Location: Crop Germplasm Research
Project Number: 3091-21000-041-07-S
Project Type: Non-Assistance Cooperative Agreement
Start Date: Sep 15, 2017
End Date: Sep 14, 2020
The objective of this project is to characterize new accessions of cotton germplasm. Specifically, this project will investigate the genetic diversity and agronomic potential of improved global cultivars in order to: 1) determine the genetic diversity and relationships between two groups of cultivars from Africa; and 2) more fully characterize a portion of the U.S. National Cotton Germplasm Collection. Efforts to characterize germplasm will be complemented and augmented by molecular mapping efforts on the cotton genome.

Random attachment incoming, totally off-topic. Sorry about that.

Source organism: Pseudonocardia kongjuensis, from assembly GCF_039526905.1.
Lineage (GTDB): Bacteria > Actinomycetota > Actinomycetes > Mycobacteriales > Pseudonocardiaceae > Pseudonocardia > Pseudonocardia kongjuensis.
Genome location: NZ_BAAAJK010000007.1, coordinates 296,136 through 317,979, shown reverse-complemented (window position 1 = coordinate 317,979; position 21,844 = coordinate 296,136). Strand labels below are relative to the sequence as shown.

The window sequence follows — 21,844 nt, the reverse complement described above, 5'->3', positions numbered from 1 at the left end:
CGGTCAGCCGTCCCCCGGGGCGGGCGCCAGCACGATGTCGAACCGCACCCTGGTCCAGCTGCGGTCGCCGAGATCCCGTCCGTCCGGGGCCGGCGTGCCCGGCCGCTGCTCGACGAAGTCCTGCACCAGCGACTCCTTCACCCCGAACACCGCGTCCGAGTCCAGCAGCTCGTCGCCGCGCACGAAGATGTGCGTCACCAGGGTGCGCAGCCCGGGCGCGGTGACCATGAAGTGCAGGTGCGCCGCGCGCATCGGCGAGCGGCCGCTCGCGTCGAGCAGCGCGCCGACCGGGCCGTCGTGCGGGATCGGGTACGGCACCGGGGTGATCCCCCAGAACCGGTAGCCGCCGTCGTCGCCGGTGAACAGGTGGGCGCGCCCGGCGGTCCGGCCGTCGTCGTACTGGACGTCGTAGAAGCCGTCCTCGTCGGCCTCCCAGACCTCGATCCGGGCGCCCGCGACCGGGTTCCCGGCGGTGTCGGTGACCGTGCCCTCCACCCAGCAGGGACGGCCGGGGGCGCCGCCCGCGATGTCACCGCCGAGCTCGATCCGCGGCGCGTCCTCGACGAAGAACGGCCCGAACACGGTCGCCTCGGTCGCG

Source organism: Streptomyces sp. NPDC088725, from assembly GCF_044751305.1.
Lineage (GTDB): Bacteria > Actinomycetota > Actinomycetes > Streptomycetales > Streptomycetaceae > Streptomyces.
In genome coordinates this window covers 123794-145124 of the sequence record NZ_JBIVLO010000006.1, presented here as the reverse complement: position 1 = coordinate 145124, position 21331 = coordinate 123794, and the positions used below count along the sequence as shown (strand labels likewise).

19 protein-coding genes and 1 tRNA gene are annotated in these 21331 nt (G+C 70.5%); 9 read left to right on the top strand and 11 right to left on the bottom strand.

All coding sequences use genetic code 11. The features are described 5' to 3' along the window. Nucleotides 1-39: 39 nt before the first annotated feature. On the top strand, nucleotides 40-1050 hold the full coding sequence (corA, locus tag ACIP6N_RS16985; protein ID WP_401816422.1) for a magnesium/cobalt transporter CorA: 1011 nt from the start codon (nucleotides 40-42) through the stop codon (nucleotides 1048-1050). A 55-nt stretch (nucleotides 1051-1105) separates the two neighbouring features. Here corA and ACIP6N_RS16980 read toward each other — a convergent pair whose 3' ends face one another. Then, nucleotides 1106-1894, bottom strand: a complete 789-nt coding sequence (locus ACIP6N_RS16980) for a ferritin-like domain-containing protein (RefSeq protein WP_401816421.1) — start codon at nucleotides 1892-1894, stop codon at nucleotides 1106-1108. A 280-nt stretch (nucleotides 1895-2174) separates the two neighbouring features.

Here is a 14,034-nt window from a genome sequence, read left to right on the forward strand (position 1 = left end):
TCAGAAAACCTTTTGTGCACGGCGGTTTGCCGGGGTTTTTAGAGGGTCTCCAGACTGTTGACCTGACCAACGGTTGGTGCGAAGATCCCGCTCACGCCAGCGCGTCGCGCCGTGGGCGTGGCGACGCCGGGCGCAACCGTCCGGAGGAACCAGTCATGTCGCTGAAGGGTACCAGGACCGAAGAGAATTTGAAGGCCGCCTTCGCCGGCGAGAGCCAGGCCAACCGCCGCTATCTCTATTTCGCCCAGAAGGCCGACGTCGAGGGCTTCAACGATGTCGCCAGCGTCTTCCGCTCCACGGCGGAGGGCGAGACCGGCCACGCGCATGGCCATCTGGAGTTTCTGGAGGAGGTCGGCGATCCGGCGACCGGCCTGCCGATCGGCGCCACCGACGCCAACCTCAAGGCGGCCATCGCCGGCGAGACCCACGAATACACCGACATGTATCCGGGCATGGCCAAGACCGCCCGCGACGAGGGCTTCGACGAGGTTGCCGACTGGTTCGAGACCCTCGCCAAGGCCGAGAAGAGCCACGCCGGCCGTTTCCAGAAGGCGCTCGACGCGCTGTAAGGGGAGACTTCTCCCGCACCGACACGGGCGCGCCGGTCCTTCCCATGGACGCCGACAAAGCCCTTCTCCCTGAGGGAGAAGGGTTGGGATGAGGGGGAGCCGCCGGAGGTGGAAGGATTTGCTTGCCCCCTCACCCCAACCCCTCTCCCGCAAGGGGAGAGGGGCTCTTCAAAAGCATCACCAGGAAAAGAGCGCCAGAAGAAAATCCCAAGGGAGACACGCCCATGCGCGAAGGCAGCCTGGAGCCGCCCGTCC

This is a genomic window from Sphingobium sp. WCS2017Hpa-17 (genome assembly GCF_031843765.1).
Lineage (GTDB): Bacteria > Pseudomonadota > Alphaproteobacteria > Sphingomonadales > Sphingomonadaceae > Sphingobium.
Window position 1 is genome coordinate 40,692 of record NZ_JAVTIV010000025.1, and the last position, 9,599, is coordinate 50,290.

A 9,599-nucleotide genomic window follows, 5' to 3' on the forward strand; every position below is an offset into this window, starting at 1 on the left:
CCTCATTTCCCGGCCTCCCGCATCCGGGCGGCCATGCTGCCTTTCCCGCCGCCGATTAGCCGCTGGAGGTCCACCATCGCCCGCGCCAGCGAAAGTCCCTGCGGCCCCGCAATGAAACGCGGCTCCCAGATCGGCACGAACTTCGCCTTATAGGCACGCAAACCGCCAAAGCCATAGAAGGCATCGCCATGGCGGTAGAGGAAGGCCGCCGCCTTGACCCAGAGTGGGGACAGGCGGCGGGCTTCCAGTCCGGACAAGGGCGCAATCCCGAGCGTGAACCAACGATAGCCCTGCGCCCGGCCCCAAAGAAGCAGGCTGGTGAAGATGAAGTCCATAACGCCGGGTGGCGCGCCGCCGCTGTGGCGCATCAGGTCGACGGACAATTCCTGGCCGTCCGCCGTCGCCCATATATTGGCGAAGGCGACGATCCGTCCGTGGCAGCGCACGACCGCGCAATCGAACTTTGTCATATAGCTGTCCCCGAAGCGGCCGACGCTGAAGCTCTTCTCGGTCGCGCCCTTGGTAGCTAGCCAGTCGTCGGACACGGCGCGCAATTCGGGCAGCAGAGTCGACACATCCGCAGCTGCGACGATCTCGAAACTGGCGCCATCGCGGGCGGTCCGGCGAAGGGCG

Cotton germplasm will be characterized with molecular marker profiles to establish genetic relationships between germplasm lines and to characterize genetic diversity within germplasm sets. Molecular mapping techniques will be employed in characterizing genome structure. Data collected from phenotypic characterizations and from molecular characterization and mapping will be maintained in the CottonGen and GRIN-Global databases. An initial project, occuring during the first two years of the project, will involve the phenotypic and molecular characterization of two groups of African cultivars (50 cultivars recently donated to the Collection and 50 cultivars currently in the Collection). Morphological descriptor data will be taken. Molecular characterization of the cultivars/elite lines will take place in ARS facilities by ARS personnel. Molecular diversity will be assessed using a set of 105 simple sequence repeat (SSR) markers. Data from the molecular diversity assessment will be used to calculate genetic similarity coefficients. This coefficient will be further used in a cluster analysis to construct a dendrogram showing relationships between cultivars and a principal component analysis to observe how individual cultivars form groups based on SSR similarities. An analysis of molecular variance (AMOVA) based on the SSR data will measure genetic structure between the two groups of African cotton cultivars. The project may be extended to other germplasm and beyond the initial two years. Complementary efforts to supplement characterization of germplasm through development of molecular markers and sequencing of the cotton genome may occur.